Tense relations between Denver Public Schools board members deteriorated Monday when the board president declined to hear an outsider’s view on a 2008 pension refinancing transaction.
President Nate Easley’s decision, while in keeping with tradition that public comment isn’t heard at work sessions, was vigorously criticized by three board members who are questioning the district stance that the transaction is saving DPS millions of dollars.
At times, the debate sounded like a family squabble, complete with members interrupting one another and talking over each other as they argued. Read the background here.
“Are you going to take over the meeting?” Easley asked board member Andrea Merida at one point, followed a few minutes later by, “Are you going to continue to interrupt people?”
Merida, shaking her head in dismay, said, “I’m tired of the spin” and argued that John MacPherson, the former interim executive director of the DPS Retirement System, be allowed to speak.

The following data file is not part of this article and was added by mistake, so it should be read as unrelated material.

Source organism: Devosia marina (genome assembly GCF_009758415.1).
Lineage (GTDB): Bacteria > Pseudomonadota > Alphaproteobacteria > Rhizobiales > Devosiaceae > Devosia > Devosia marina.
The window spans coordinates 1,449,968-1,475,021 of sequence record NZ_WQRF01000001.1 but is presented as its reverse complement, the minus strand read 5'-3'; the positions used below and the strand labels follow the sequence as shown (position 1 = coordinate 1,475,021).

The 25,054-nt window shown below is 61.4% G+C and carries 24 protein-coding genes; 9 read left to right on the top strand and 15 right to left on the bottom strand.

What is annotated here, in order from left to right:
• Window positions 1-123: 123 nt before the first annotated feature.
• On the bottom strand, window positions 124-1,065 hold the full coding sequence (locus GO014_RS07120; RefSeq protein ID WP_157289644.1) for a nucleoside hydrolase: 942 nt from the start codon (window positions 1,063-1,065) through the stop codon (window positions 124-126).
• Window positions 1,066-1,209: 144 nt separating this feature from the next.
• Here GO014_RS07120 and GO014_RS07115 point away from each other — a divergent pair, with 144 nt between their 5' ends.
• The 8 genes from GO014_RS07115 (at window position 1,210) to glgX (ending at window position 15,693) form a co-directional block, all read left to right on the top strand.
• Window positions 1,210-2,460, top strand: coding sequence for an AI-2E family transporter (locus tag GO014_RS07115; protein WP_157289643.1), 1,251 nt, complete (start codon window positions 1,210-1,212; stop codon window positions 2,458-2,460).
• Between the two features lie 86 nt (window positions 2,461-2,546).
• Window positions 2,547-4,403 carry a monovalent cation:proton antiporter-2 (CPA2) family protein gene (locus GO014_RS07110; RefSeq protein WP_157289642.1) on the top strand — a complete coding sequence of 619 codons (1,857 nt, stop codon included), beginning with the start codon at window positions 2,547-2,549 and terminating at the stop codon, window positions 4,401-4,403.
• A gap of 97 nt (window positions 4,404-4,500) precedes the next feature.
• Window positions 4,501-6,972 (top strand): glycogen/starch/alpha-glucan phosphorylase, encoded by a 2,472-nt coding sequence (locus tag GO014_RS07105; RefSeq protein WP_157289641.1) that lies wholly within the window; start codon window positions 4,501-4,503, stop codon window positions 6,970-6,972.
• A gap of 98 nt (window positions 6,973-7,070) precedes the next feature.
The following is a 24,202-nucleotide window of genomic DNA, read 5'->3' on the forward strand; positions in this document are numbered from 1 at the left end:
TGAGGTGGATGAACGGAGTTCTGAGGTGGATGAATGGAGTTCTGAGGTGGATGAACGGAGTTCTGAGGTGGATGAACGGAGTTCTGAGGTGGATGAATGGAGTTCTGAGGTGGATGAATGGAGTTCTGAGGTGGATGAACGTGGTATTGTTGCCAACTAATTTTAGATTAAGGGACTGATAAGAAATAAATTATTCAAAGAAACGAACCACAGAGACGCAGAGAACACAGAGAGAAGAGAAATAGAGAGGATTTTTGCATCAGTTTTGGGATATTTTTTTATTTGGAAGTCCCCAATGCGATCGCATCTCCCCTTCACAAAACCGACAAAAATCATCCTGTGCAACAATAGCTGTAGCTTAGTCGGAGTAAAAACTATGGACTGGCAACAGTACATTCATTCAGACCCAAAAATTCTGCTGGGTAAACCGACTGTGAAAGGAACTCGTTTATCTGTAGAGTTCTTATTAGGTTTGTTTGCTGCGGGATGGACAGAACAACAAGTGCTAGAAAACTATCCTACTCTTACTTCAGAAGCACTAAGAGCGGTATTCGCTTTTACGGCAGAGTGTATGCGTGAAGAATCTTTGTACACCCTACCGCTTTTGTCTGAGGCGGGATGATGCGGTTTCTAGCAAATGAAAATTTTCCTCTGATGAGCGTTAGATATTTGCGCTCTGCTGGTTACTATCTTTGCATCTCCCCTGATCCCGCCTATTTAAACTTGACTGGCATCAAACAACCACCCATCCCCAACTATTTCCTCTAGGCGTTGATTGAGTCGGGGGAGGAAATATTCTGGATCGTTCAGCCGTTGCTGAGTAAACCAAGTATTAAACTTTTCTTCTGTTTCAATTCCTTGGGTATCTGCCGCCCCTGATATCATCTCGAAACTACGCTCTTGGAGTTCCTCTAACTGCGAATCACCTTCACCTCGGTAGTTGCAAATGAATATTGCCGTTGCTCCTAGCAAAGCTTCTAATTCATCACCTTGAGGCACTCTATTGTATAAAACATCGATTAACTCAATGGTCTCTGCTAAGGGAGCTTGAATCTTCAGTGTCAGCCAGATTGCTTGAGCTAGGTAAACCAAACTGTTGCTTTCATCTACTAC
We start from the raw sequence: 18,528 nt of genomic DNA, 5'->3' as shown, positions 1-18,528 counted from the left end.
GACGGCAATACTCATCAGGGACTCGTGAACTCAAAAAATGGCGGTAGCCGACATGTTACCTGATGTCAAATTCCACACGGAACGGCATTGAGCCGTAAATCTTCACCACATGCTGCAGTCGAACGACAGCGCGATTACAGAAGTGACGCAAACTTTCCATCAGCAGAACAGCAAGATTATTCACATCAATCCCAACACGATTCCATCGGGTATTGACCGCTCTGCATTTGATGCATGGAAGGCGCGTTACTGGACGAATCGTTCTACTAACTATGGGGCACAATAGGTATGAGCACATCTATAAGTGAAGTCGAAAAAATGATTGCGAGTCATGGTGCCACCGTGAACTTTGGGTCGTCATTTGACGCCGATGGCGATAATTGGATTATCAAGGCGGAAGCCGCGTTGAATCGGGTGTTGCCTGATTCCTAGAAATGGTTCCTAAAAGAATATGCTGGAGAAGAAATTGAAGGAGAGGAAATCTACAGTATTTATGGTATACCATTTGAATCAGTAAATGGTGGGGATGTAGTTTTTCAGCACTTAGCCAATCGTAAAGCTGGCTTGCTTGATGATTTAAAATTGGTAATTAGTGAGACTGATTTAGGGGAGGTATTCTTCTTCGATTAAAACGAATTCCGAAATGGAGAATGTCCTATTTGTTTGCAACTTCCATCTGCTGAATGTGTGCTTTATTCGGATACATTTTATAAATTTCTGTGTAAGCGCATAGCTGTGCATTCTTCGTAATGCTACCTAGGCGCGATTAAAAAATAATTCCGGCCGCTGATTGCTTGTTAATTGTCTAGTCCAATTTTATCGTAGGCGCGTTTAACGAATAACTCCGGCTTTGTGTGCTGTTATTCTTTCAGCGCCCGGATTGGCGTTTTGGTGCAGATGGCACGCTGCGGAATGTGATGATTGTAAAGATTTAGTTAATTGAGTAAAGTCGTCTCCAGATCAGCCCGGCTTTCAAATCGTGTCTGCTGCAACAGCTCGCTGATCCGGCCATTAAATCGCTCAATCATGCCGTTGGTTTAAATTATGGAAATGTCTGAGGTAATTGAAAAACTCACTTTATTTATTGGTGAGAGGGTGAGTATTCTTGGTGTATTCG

“This has a serious impact on whether … we’re going to be able to do right by our kids and do right by our teachers and retirees,” she said of the pension dispute. “This gentleman is very well respected and he has a lot of knowledge on this issue and I think we need to hear him out.”
Easley said MacPherson should speak during Thursday’s scheduled public comment session.
“This work session is a meeting of elected officials with the district about specific district issues and not a time for public comment,” he said.
The quarreling over the pension transaction capped a four-hour meeting dominated by milder disagreements over issues as varied as what personnel information board members should have access to and whether the board should consider challenging the state Innovation Schools Act.
In addition, board vice president Arturo Jimenez introduced a resolution limiting the co-location of schools in northwest Denver for three years while board member Theresa Peña sought support for Senate Bill 191, state Sen. Mike Johnston’s measure linking student growth to teacher and principal evaluations.
Both resolutions are likely to be controversial. Three board members – Merida, Jimenez and Jeannie Kaplan – quickly said they will not support Peña’s proposal.
“Parts of the bill are very appealing but I’m really not comfortable voting on something that’s not in its final form,” Kaplan said.